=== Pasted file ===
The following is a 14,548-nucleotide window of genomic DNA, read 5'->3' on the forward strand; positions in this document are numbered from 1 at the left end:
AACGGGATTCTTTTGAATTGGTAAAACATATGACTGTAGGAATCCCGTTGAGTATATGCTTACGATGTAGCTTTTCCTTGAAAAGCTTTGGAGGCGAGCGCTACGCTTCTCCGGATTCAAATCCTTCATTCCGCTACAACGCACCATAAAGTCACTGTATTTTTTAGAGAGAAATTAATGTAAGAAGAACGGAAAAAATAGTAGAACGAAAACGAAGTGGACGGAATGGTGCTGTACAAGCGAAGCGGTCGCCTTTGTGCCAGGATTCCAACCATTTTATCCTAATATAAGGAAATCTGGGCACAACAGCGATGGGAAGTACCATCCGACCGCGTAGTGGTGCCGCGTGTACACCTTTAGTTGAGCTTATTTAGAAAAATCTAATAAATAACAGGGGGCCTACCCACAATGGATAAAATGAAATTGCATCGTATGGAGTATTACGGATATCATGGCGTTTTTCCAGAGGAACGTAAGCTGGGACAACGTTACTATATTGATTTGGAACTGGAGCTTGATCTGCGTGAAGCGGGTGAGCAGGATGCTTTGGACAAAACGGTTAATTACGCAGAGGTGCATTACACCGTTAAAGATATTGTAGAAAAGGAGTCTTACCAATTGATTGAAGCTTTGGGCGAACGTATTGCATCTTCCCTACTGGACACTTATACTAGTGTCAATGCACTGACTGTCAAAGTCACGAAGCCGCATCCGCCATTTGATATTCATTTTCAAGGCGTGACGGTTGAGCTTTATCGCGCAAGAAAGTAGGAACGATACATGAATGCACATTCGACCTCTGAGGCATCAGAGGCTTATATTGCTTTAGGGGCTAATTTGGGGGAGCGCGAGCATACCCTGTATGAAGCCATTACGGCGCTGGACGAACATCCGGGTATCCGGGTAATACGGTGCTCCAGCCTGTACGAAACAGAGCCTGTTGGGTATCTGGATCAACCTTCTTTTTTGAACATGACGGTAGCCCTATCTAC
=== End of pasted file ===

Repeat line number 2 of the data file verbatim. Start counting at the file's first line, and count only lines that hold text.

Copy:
AACGGGATTCTTTTGAATTGGTAAAACATATGACTGTAGGAATCCCGTTGAGTATATGCTTACGATGTAGCTTTTCCTTGAAAAGCTTTGGAGGCGAGCGCTACGCTTCTCCGGATTCAAATCCTTCATTCCGCTACAACGCACCATAAAGTCACTGTATTTTTTAGAGAGAAATTAATGTAAGAAGAACGGAAAAAATAGTAGAACGAAAACGAAGTGGACGGAATGGTGCTGTACAAGCGAAGCGGTCGCCTTTGTGCCAGGATTCCAACCATTTTATCCTAATATAAGGAAATCTGGGCACAACAGCGATGGGAAGTACCATCCGACCGCGTAGTGGTGCCGCGTGTACACCTTTAGTTGAGCTTATTTAGAAAAATCTAATAAATAACAGGGGGCCTACCCACAATGGATAAAATGAAATTGCATCGTATGGAGTATTACGGATATCATGGCGTTTTTCCAGAGGAACGTAAGCTGGGACAACGTTACTATATTGATTTGGAACTGGAGCTTGATCTGCGTGAAGCGGGTGAGCAGGATGCTTTGGACAAAACGGTTAATTACGCAGAGGTGCATTACACCGTTAAAGATATTGTAGAAAAGGAGTCTTACCAATTGATTGAAGCTTTGGGCGAACGTATTGCATCTTCCCTACTGGACACTTATACTAGTGTCAATGCACTGACTGTCAAAGTCACGAAGCCGCATCCGCCATTTGATATTCATTTTCAAGGCGTGACGGTTGAGCTTTATCGCGCAAGAAAGTAGGAACGATACATGAATGCACATTCGACCTCTGAGGCATCAGAGGCTTATATTGCTTTAGGGGCTAATTTGGGGGAGCGCGAGCATACCCTGTATGAAGCCATTACGGCGCTGGACGAACATCCGGGTATCCGGGTAATACGGTGCTCCAGCCTGTACGAAACAGAGCCTGTTGGGTATCTGGATCAACCTTCTTTTTTGAACATGACGGTAGCCCTATCTAC